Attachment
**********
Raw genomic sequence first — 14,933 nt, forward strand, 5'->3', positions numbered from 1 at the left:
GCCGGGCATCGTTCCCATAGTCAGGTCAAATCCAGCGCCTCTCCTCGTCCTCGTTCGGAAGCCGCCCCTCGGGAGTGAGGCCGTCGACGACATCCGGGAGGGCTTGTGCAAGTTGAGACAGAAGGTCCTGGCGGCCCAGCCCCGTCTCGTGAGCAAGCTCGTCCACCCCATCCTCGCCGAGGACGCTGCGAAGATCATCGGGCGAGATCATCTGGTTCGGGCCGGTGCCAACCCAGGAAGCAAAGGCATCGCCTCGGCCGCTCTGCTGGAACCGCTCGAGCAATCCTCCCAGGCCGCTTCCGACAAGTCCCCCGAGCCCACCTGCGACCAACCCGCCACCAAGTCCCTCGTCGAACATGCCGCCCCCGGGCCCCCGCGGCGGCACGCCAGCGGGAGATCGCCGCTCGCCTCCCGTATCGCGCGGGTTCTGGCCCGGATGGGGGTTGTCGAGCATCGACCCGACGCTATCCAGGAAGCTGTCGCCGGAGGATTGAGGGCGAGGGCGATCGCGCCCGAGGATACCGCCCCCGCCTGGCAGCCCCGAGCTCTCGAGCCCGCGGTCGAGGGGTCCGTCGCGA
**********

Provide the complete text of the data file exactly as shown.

Raw genomic sequence first — 14,933 nt, forward strand, 5'->3', positions numbered from 1 at the left:
GCCGGGCATCGTTCCCATAGTCAGGTCAAATCCAGCGCCTCTCCTCGTCCTCGTTCGGAAGCCGCCCCTCGGGAGTGAGGCCGTCGACGACATCCGGGAGGGCTTGTGCAAGTTGAGACAGAAGGTCCTGGCGGCCCAGCCCCGTCTCGTGAGCAAGCTCGTCCACCCCATCCTCGCCGAGGACGCTGCGAAGATCATCGGGCGAGATCATCTGGTTCGGGCCGGTGCCAACCCAGGAAGCAAAGGCATCGCCTCGGCCGCTCTGCTGGAACCGCTCGAGCAATCCTCCCAGGCCGCTTCCGACAAGTCCCCCGAGCCCACCTGCGACCAACCCGCCACCAAGTCCCTCGTCGAACATGCCGCCCCCGGGCCCCCGCGGCGGCACGCCAGCGGGAGATCGCCGCTCGCCTCCCGTATCGCGCGGGTTCTGGCCCGGATGGGGGTTGTCGAGCATCGACCCGACGCTATCCAGGAAGCTGTCGCCGGAGGATTGAGGGCGAGGGCGATCGCGCCCGAGGATACCGCCCCCGCCTGGCAGCCCCGAGCTCTCGAGCCCGCGGTCGAGGGGTCCGTCGCGA